Quickly settling back into life in Richmond, Parent’s vision and experience have helped grow the Outdoor Adventure Program to provide low-cost, activity-based outdoor trips, including whitewater rafting, kayaking, rock climbing, canoeing, caving, hiking, backpacking, and skiing. “The facility that houses the Outdoor Adventure Program is an outdoor enthusiast’s dream,” explains Parent. “In total we offer over 225 trips and activities serving over 2,000 students each year. Everything from destinations like Iceland, Colorado, and Everglades to local afternoon paddling on the James and rock climbing at Manchester Wall.” He says that VCU has one of the first programs in the country to offer an extended bikepacking trip and he proudly recalls logging 200 miles on the Palmetto trail in South Carolina with students. Among his favorite programs is the campus bike shop, which lends tools and rents bikes (30 mountain bikes and 30 road bikes) to students.
In 2014 Parent helped VCU launch Footprints on the James, a new class designed to expose students to the importance of the James River watershed. Designed as a collaborative, experiential learning opportunity, the class combines faculty from the VCU Biology Department, the Center for Environmental Studies, and the Outdoor Adventure Program. While backpacking and canoeing through the watershed for five weeks, the program offers a unique opportunity for students at VCU to learn about human history and natural history – and how the two have shaped each other. The class begins at the headwaters of the James River near the Blue Ridge Mountains and proceeds by foot, canoe, bateau, and kayak through the watershed and down the river back to Richmond.
Between organizing activities for others to enjoy the great outdoors, Parent uses Richmond as a home base for his own recreational pursuits. In recent years, he has completed two noteworthy events, the Trans North Georgia and JayP’s Backyard Fat Pursuit, which have earned him bragging rights within the outdoor community. For those in the know, the Trans North Georgia, a bikepacking route that winds through the mountains in Georgia, offers some of the most challenging forest roads, single track, and pavement around. In total, Parent climbed more than 70,000 feet in about 350 miles.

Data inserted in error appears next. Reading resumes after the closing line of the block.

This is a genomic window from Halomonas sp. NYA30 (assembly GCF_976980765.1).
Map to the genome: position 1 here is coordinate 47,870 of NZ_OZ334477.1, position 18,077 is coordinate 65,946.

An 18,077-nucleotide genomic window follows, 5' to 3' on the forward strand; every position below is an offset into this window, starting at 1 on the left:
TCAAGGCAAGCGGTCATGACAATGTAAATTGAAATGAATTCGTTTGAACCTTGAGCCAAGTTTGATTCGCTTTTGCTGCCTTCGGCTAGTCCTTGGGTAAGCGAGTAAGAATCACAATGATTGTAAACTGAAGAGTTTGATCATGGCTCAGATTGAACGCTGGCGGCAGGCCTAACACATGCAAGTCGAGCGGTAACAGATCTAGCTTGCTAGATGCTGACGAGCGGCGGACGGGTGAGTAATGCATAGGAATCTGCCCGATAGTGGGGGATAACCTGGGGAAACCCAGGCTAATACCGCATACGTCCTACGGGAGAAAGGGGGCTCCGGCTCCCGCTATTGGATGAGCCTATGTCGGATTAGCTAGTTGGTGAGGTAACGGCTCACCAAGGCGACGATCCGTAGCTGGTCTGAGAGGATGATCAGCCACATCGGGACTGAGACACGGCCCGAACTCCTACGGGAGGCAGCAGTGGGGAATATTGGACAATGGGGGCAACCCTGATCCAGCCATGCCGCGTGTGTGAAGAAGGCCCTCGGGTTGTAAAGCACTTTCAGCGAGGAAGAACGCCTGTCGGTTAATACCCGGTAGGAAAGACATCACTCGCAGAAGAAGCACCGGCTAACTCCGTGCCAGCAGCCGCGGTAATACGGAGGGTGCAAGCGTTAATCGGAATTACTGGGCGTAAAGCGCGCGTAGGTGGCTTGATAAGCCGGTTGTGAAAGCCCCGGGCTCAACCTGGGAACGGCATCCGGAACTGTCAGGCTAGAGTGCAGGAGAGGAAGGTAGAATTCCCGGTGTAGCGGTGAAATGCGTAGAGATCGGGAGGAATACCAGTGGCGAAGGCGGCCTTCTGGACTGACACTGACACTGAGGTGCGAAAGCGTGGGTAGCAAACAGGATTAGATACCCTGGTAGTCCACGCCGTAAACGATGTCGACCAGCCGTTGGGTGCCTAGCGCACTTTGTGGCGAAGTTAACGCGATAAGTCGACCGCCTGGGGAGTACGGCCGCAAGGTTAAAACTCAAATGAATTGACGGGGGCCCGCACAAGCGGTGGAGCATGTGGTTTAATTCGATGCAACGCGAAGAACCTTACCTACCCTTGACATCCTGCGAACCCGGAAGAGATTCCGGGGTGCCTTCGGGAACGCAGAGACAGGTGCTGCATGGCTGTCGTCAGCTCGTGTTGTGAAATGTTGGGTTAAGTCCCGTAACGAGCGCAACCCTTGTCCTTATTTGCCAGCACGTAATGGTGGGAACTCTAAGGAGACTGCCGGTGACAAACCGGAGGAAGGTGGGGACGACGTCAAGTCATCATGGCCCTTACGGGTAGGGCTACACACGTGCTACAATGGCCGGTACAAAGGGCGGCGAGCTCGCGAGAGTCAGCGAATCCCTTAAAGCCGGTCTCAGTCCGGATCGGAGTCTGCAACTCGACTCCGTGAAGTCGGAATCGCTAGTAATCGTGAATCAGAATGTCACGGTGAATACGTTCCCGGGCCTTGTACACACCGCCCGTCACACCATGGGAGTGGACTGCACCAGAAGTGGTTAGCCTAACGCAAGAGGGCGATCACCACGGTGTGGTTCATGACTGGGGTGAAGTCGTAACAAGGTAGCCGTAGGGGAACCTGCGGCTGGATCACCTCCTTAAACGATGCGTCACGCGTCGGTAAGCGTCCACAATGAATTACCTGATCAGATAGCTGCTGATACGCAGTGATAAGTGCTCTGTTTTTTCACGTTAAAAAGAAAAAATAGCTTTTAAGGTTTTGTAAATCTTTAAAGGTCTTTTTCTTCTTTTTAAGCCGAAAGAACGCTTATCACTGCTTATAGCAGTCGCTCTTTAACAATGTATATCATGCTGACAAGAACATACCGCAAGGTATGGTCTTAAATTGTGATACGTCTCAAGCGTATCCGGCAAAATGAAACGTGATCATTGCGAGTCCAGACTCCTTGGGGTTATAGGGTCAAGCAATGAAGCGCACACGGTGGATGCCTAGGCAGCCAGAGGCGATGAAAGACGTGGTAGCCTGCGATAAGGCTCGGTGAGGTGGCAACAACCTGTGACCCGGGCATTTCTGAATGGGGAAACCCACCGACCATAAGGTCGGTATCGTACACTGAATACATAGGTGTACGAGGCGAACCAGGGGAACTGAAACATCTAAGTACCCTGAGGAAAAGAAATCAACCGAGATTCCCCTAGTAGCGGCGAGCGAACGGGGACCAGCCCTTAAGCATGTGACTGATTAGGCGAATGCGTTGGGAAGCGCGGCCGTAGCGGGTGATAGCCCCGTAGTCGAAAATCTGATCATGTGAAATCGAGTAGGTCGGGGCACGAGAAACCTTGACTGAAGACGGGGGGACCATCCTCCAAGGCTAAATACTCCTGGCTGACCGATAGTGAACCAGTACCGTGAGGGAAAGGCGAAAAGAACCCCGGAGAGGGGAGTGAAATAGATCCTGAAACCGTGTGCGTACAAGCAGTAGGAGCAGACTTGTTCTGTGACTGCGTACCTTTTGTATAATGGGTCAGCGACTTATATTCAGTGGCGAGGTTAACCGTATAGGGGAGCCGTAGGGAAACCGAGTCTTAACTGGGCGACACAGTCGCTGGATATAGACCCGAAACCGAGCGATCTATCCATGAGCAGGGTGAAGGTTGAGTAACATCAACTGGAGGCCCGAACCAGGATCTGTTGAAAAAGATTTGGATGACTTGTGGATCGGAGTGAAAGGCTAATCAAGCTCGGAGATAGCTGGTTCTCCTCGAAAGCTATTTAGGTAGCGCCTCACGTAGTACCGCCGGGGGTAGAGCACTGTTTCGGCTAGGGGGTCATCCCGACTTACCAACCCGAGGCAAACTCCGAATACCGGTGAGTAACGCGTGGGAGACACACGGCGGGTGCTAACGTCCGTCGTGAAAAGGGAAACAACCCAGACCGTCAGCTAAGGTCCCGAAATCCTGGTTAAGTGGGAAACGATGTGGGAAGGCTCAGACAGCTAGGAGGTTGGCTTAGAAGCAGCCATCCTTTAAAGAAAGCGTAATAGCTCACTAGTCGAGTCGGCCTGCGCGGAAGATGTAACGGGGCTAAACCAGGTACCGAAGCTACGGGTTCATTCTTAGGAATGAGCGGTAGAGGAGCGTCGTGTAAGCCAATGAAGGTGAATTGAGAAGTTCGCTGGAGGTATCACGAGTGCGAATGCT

“To put that into perspective, Mount Everest is 29,000 feet. So it is almost like climbing Everest twice,” he explains. Previous to his attempt at the race, no other rookie racer had ever finished the course. Parent finished the race in his first attempt (along with one other rookie) in a time of 2 days, 16 hours, and 54 minutes, tying for sixth place. “I slept for about three hours each night,” explains Parent. “The last 50 miles were pretty dicey … after two and a half days of racing, I was getting really exhausted. I started seeing flashes and colors. Basically, I was hallucinating.”
JayP’s Backyard Fat Pursuit is equally agonizing. Located just outside of Yellowstone National Park in Idaho, this bikepacking trip spans 200k in the snow during the month of January. “This was the first snow race that I have ever attempted and I learned a lot from it,” Parent modestly says. “I finished in around 24 hours, which is pretty presentable for a southerner who lives at sea level.”
Beyond his work at VCU and crossing the finish line at grueling bike races, Parent makes it a point to save time for bikepacking trips to remote locations as far away as Iceland where he recently covered more than 550 miles. The use of a 4×4 rental iceland will most likely be required for many looking to travel to the remote regions themselves. Along the way he captured photos of his journey around the volcanic islands, which were published in a handful of cycling publications.
Having seen a number of the world’s most sought-after outdoor destinations, Parent always returns home to Richmond. “Growing up outdoors I always envisioned myself living in the mountains and being somewhere I could get out and do all the things that I enjoy so much. Maybe three or four years after I left, I started to realize how great a place Richmond is for someone involved in the outdoor community,” Parent says. “There are a lot of wonderful people here in Richmond who support what is happening and it’s all right in our backyard. I live half a block from the trail system and the river. I can ride the trail to work every day and go paddling or climbing in the afternoon. I don’t know anywhere else like it.”